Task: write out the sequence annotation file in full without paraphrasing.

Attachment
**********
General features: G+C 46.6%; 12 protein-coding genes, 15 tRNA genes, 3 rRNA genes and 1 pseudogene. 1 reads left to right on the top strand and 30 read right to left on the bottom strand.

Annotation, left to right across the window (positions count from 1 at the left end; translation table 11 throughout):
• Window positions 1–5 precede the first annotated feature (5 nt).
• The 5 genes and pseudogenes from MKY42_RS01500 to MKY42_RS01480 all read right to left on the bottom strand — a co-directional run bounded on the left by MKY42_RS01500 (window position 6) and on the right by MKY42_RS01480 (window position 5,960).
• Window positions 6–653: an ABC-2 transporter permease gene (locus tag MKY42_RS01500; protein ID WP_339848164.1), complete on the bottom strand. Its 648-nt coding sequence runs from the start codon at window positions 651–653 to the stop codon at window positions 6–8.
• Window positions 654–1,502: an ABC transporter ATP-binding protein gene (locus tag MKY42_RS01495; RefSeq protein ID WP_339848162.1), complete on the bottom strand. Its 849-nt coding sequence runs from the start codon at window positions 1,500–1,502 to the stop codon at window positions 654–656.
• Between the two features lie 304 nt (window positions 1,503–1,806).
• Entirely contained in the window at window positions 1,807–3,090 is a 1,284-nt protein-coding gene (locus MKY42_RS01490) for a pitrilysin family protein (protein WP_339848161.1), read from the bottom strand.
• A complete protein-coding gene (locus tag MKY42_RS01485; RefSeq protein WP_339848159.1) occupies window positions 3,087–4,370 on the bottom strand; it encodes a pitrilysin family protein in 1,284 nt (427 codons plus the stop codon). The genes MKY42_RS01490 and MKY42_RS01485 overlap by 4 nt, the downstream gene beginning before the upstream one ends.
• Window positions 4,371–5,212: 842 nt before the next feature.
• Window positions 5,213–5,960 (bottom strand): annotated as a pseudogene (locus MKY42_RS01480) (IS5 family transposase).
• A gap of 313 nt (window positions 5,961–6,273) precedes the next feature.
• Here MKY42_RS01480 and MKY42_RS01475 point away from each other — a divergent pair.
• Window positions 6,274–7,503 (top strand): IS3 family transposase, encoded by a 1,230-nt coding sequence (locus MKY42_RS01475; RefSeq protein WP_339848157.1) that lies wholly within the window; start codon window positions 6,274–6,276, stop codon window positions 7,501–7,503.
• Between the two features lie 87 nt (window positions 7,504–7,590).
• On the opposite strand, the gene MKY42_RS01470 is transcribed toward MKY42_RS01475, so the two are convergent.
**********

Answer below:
General features: G+C 46.6%; 12 protein-coding genes, 15 tRNA genes, 3 rRNA genes and 1 pseudogene. 1 reads left to right on the top strand and 30 read right to left on the bottom strand.

Annotation, left to right across the window (positions count from 1 at the left end; translation table 11 throughout):
• Window positions 1–5 precede the first annotated feature (5 nt).
• The 5 genes and pseudogenes from MKY42_RS01500 to MKY42_RS01480 all read right to left on the bottom strand — a co-directional run bounded on the left by MKY42_RS01500 (window position 6) and on the right by MKY42_RS01480 (window position 5,960).
• Window positions 6–653: an ABC-2 transporter permease gene (locus tag MKY42_RS01500; protein ID WP_339848164.1), complete on the bottom strand. Its 648-nt coding sequence runs from the start codon at window positions 651–653 to the stop codon at window positions 6–8.
• Window positions 654–1,502: an ABC transporter ATP-binding protein gene (locus tag MKY42_RS01495; RefSeq protein ID WP_339848162.1), complete on the bottom strand. Its 849-nt coding sequence runs from the start codon at window positions 1,500–1,502 to the stop codon at window positions 654–656.
• Between the two features lie 304 nt (window positions 1,503–1,806).
• Entirely contained in the window at window positions 1,807–3,090 is a 1,284-nt protein-coding gene (locus MKY42_RS01490) for a pitrilysin family protein (protein WP_339848161.1), read from the bottom strand.
• A complete protein-coding gene (locus tag MKY42_RS01485; RefSeq protein WP_339848159.1) occupies window positions 3,087–4,370 on the bottom strand; it encodes a pitrilysin family protein in 1,284 nt (427 codons plus the stop codon). The genes MKY42_RS01490 and MKY42_RS01485 overlap by 4 nt, the downstream gene beginning before the upstream one ends.
• Window positions 4,371–5,212: 842 nt before the next feature.
• Window positions 5,213–5,960 (bottom strand): annotated as a pseudogene (locus MKY42_RS01480) (IS5 family transposase).
• A gap of 313 nt (window positions 5,961–6,273) precedes the next feature.
• Here MKY42_RS01480 and MKY42_RS01475 point away from each other — a divergent pair.
• Window positions 6,274–7,503 (top strand): IS3 family transposase, encoded by a 1,230-nt coding sequence (locus MKY42_RS01475; RefSeq protein WP_339848157.1) that lies wholly within the window; start codon window positions 6,274–6,276, stop codon window positions 7,501–7,503.
• Between the two features lie 87 nt (window positions 7,504–7,590).
• On the opposite strand, the gene MKY42_RS01470 is transcribed toward MKY42_RS01475, so the two are convergent.